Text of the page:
Can Temporary Separation Be Good for a Marriage?

Husband and wife deciding to separate

Depending on a couple’s circumstances, temporary separation can be a good thing. When both individuals are willing to work through their current issues, it’s one way to help process personal matters before reuniting.

It also allows for some space to experience life without each other. Additionally, it gives both parties the freedom to recognize the problems within the marriage.

Unfortunately, about 80 percent of those who take time off from each other ultimately divorce.

However, if you decide to reconcile, discuss, and share what was missing in the marriage. If you both agree to meet these needs, it can result in a stronger, more satisfying marriage.

In a recent study of couples who separated and ultimately filed for divorce but then chose to reconcile, researchers found out the following:

  • Couples had already made several attempts at reconciliation
  • They were willing to do what it took to grow as a couple
  • They previously made many grand gestures

Why Separate?

There are three primary reasons why couples choose to separate:

  • Used as a step in the divorce process
  • Used to gain perspective on the marriage
  • To enhance the marriage

More couples opt for separation, especially after the Covid-19 pandemic, where partners were stuck in closed quarters for several months with each other. Marriages were tested, some failed, and others flourished.

Couples use living separately to rebuild a solid marital foundation or prepare for a divorce.

When people separate, they have typically attempted various other methods to get their marriage back on track. But they have reached a place where there’s no other option but to leave and, eventually, divorce.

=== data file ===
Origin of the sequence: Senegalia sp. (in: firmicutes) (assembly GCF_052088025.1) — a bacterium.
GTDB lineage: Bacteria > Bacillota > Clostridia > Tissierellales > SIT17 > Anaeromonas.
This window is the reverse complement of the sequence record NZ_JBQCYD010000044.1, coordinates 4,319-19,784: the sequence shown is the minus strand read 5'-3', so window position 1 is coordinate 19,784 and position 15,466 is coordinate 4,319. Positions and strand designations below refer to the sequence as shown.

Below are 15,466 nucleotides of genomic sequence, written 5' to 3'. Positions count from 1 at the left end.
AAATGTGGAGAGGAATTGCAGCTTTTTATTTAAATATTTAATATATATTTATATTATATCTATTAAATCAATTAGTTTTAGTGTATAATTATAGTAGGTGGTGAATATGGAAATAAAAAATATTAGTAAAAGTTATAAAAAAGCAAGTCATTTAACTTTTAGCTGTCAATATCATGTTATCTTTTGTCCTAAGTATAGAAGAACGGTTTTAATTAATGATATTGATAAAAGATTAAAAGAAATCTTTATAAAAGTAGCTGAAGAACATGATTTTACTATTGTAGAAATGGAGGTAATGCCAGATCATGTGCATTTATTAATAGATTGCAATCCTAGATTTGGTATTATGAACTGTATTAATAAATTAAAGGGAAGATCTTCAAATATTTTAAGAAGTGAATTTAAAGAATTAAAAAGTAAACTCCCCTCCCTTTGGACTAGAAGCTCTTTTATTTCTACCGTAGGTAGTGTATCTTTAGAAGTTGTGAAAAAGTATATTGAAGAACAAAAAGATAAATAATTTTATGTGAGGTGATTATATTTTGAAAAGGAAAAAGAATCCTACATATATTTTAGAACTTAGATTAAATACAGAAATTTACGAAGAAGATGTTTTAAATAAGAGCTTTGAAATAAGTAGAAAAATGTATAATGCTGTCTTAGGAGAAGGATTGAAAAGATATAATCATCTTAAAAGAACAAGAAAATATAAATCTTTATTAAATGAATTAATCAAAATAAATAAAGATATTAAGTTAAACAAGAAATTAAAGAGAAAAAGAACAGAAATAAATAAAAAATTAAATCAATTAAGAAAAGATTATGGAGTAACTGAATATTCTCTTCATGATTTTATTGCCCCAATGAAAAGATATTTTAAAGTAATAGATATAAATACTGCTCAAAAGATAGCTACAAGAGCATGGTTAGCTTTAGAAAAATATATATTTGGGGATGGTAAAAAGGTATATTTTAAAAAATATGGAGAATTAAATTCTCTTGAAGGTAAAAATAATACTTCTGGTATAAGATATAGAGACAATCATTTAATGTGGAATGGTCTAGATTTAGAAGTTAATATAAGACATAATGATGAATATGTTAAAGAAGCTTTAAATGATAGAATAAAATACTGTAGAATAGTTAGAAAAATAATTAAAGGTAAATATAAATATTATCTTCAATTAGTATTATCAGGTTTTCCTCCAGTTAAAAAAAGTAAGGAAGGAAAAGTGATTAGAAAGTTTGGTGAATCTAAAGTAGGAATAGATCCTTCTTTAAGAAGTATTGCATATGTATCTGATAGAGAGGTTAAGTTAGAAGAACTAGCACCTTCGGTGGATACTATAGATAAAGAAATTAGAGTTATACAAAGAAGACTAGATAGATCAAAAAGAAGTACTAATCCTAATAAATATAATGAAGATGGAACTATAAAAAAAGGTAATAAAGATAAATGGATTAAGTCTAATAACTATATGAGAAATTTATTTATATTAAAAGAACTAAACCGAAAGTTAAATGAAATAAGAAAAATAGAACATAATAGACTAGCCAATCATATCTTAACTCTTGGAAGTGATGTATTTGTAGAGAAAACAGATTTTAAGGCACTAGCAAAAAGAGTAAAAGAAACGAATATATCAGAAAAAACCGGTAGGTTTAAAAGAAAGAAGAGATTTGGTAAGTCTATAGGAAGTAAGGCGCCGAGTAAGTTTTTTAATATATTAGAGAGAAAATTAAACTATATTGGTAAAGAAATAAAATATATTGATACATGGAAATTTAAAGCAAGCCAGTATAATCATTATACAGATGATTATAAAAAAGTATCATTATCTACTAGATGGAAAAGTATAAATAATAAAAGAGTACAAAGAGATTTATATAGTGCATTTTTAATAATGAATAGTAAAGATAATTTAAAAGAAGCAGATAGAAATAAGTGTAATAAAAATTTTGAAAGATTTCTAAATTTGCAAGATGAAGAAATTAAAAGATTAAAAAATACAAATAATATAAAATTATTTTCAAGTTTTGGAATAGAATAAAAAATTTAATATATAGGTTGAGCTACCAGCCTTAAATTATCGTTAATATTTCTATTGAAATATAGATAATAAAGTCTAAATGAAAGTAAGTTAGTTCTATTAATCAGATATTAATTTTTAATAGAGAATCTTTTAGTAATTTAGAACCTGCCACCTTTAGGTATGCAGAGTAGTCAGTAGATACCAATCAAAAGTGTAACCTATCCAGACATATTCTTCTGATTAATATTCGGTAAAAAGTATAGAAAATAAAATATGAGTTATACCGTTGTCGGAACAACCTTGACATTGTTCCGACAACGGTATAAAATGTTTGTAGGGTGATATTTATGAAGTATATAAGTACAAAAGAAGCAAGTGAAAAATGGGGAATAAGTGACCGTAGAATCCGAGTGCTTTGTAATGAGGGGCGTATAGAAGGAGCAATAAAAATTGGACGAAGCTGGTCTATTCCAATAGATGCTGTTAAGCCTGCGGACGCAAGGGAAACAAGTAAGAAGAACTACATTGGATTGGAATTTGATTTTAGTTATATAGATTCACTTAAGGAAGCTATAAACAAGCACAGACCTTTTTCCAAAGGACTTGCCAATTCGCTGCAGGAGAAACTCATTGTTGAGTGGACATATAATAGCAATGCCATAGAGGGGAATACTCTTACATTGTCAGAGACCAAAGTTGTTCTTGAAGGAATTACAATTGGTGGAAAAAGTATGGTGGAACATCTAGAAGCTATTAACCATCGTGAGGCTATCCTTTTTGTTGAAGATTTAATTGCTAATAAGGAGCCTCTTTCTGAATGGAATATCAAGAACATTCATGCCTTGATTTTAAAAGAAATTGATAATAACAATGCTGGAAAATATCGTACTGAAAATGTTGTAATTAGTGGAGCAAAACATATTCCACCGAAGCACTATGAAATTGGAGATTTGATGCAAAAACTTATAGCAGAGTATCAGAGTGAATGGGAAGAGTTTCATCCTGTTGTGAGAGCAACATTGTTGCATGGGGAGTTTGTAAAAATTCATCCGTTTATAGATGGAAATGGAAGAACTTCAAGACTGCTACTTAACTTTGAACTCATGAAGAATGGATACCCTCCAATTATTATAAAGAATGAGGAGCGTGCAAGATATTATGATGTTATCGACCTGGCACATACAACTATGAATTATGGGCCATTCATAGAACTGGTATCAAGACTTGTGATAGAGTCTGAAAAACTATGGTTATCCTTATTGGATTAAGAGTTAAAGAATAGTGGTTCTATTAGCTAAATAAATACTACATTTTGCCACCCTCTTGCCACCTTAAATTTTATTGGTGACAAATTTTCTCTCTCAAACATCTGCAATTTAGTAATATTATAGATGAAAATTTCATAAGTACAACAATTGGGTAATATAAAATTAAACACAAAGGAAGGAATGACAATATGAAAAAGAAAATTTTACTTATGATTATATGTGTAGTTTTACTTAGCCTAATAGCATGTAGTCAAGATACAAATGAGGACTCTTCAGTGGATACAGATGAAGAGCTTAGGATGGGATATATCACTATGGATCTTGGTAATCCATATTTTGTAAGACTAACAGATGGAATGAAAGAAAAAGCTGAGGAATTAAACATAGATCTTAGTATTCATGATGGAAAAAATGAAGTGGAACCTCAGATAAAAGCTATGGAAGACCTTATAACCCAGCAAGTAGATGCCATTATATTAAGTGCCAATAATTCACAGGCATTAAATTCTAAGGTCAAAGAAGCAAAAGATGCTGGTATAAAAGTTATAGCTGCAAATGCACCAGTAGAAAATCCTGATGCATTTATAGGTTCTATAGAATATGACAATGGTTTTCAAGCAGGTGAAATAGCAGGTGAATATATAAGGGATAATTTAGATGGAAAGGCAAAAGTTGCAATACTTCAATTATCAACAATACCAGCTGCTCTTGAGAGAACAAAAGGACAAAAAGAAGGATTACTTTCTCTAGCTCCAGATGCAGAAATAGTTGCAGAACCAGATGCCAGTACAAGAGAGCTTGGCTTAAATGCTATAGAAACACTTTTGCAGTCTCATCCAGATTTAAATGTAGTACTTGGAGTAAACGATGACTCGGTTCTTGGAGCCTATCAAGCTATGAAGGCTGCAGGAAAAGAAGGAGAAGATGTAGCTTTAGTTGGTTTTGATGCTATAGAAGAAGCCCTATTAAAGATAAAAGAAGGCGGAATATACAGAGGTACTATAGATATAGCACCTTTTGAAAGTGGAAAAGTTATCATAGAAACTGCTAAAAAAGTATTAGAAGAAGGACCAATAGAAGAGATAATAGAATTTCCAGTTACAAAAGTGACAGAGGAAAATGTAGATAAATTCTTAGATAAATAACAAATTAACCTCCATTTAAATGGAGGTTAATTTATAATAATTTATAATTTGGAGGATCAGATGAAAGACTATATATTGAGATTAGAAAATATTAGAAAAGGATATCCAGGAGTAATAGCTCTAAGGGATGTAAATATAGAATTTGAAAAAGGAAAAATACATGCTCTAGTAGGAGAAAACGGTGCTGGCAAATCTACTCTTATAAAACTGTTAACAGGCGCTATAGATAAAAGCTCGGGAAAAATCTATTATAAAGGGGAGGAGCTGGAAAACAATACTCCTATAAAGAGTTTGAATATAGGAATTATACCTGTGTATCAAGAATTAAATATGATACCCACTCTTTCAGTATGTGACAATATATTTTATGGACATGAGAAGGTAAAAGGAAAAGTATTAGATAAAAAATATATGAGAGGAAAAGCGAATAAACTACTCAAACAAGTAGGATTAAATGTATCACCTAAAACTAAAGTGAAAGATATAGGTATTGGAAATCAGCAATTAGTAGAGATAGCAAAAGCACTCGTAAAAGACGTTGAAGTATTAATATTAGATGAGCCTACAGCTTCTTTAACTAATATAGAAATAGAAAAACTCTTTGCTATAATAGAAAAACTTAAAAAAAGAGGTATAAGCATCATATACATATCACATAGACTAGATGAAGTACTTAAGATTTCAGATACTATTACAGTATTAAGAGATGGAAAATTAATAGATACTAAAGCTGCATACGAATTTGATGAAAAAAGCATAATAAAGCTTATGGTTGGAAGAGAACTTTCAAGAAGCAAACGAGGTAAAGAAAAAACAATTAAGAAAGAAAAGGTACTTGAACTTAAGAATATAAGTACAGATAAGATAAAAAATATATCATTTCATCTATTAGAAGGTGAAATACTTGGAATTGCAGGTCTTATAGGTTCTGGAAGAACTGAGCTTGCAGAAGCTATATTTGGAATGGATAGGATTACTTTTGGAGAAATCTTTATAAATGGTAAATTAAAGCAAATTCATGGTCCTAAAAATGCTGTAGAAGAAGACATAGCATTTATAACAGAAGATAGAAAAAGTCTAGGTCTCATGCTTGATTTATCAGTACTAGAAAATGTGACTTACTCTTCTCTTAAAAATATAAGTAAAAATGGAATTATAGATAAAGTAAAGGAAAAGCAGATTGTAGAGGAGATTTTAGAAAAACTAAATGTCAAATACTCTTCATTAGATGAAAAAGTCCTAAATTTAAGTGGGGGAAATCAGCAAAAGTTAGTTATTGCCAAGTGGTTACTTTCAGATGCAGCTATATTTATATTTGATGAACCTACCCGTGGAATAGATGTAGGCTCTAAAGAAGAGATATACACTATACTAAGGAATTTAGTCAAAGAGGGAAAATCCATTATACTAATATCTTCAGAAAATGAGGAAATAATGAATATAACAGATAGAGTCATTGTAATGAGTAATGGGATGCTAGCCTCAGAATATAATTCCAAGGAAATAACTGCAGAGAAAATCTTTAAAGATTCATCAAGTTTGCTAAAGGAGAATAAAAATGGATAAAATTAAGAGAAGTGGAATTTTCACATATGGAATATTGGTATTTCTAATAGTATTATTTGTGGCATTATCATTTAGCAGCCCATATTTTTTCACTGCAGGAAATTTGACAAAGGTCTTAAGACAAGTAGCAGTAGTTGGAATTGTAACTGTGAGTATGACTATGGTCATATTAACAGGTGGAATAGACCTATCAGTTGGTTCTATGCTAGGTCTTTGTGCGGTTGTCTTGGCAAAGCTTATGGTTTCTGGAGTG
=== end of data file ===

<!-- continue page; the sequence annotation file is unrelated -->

Temporary separation isn’t always a means to an end. For instance, if used correctly, it can be a valuable tool to help couples stay together.

If this seems counterintuitive, I understand why. Most people believe that when a marriage begins to fall apart, they should live under the same roof in order to be closer mentally, physically, and emotionally.

Being distant from your estranged spouse may instill a fear of losing control of the marriage. This option feels incredibly challenging if you’re already on shaky grounds due to an affair.

However, when done thoughtfully and respectfully, a temporary separation can effectively bring couples closer together.

When Temporary Separation May Be Damaging

If one partner is not interested in reconciliation but leads the other partner to believe otherwise, a separation will not make a difference.

Other times, one or both partners may feel apprehensive about the divorce process, therefore, will be hesitant to ask for a temporary separation. If you feel anxious about discussing it with your partner, try the following:

  • Write out the benefits of a quick resolution: This may help encourage you to ask.
  • Understand the longer you wait, the more challenging it will be: Hesitating may cause even more anxiety.